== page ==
Back to day one. He wanted to take me to his office alone, to talk.  It was dark and drab and reminded me of a scene from “A Beautiful Mind”.  He had chalkboard walls filled with mathematical formulas from top to bottom, books stacked floor to ceiling against all non-chalk boarded areas; photos of him adorned in his masonry garb were placed throughout the room, and, general dirt and messiness ensued. It felt ordered and disordered all at once.  That darkness though. I felt it within him also and with that came anxiety and I immediately wanted out. I could not help but wonder if the room had been staged, but, as I glanced around, deciding I could write my name in the dust atop some of the books, I realized this indeed was a room set up without me in mind.

He sat on one side of his desk and I sat on the other.  He told me he had a picture of me and I glanced over at framed babies on his desk.  They were of Unicef children he was sponsoring.  He scrambled through his paperwork looking for my baby photo and I watched, silently, in pain.  He frantically pulled open a drawer, pulled out papers, and at last, he found the photo, unframed, in the back, under many other ‘important’ papers.  He held it up to me proudly. I smiled at him. I cried inside, over the twenty years of images passed.

I had questions for him but did not need to ask.  He just started rambling.  He started off by crying. It was unexpected and I did not know how I should react so I just sat stoically and listened.  He explained that he left because my mother had been such a bitch to him that he could no longer handle it and needed to leave.  He said he had tried to look for me several times but had been unable to find me.  He apologized for telling me that he was a doctor, that he did consider himself one but he was not legitimate.  He said he had done a little research on me and was proud of me, what I had accomplished given the circumstances I had grown up in.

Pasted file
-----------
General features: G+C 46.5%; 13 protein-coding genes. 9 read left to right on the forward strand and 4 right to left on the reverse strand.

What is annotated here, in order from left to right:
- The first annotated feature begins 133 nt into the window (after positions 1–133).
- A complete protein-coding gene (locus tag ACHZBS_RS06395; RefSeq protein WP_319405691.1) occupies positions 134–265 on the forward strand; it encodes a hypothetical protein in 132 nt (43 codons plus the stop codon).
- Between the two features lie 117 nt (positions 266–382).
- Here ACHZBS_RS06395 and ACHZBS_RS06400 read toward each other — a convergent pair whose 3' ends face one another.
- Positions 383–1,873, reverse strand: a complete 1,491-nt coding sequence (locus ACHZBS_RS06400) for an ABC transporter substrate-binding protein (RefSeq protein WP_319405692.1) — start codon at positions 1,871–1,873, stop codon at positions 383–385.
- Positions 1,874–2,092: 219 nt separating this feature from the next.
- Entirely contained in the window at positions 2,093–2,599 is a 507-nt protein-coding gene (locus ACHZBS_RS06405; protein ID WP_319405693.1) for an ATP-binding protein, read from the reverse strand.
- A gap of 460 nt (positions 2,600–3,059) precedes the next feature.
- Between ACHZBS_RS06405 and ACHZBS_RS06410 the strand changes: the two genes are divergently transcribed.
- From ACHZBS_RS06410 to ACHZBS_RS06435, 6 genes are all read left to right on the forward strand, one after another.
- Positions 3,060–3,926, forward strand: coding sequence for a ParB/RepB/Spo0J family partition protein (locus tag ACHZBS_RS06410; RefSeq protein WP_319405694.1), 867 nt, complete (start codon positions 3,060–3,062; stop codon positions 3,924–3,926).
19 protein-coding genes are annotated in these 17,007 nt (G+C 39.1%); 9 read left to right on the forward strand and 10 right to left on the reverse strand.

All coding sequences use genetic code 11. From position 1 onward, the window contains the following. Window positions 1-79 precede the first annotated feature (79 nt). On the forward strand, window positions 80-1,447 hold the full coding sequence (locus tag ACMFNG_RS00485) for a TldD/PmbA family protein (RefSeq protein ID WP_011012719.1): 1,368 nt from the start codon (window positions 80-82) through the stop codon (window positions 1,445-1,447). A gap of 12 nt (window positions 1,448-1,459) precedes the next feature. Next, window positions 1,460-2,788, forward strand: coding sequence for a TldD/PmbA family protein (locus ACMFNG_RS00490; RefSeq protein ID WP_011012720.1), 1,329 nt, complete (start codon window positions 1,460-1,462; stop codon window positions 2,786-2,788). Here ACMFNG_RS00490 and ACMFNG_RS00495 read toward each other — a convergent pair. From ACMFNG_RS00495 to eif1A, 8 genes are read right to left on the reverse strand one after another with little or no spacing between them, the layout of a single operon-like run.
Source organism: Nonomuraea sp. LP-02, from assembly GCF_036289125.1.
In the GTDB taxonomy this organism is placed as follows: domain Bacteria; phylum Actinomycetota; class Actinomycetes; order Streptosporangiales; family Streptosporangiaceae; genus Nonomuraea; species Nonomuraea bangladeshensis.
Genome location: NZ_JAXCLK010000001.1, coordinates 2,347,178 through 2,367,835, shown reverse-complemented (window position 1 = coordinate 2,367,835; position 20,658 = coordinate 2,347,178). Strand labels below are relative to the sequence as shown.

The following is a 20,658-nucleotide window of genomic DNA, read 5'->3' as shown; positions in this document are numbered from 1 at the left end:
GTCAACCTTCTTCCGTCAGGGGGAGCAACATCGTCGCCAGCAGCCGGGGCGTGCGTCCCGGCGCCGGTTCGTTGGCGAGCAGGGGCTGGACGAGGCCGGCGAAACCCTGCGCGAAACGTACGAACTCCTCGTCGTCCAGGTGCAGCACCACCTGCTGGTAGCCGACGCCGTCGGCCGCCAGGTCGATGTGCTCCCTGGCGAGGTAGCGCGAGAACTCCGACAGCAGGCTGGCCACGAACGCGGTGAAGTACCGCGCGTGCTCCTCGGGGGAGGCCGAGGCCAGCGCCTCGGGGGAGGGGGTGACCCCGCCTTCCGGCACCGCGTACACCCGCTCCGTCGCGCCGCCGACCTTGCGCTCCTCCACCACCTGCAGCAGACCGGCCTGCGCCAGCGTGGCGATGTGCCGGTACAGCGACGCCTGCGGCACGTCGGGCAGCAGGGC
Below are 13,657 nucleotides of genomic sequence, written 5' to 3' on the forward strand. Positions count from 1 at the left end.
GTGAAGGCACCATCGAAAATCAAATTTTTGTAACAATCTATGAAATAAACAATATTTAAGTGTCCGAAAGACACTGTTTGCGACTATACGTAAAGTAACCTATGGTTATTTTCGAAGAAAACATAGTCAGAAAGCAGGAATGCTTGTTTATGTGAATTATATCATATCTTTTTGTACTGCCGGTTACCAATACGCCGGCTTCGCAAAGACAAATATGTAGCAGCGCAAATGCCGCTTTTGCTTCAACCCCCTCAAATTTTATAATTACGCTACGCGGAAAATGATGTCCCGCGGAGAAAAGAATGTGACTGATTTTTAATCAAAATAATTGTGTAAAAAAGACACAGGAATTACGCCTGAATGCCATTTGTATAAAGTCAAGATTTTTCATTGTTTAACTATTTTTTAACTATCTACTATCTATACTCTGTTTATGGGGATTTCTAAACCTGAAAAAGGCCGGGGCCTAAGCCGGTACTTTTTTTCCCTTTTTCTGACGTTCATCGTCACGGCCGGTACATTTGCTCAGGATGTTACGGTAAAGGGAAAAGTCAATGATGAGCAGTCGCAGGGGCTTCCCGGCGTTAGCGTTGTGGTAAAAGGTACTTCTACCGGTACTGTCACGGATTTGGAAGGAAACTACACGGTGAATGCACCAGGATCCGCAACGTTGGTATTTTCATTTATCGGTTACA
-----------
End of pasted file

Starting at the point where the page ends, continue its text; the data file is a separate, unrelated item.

There was silence.  I took a deep breath.  I got up to hug him and told him I understood and forgave him. He cried more and I remained stoic.

How could I understand? How could I forgive? The circumstances I grew up in?  Those words didn’t exist so how could he know? His version of ‘truth’ required some working through for me to accept and forgiveness required more counseling and self-reflection.

In fact, there is nothing a parent can say or do to assuage the pain and sorrow caused by their abandonment.  They can provide no answer to the question of ‘why’ that would alleviate the gut-wrenching spiritual soul chorus of

‘i was not worth staying for, caring for, protecting, loving…’

It is a heart and soul pain that becomes part of a child’s identity, for better or worse.  If for better, that child will reject definitions or limitations placed on them by societies statistics; they will separate identifying a person’s treatment of them with who they are and they will learn to love themselves.  If for worse, that child will forever seek validation outside of themselves.  In work, friends, companions, children, activities, material pursuits…

I have lived long on the side of worse and hope to now have arrived on the side of better.

Falling in love with oneself is a worthy journey indeed, but, I am not convinced it is the destination.  Now, on to dying to the self…

What am I grateful for?

  • Accepting that he left me and that in doing so, he was not meant to be part of my destiny.
  • Understanding that my self-directed path has yielded more fruit than any path he would have attempted to steer me on.
  • Understanding that worthiness is demonstrated through self-love, not through the love of others.
  • Meeting him, because it then required me to do the work of finding true forgiveness.
  • Pulling my energy away from the effort of him. Letting both my father and the idea of a father go.
  • Accepting that there may always exist a misted and ethereal sorrow that may not be muted but in death.
  • Accepting that heartbreak is better than not knowing.
  • Having no regrets. Closure.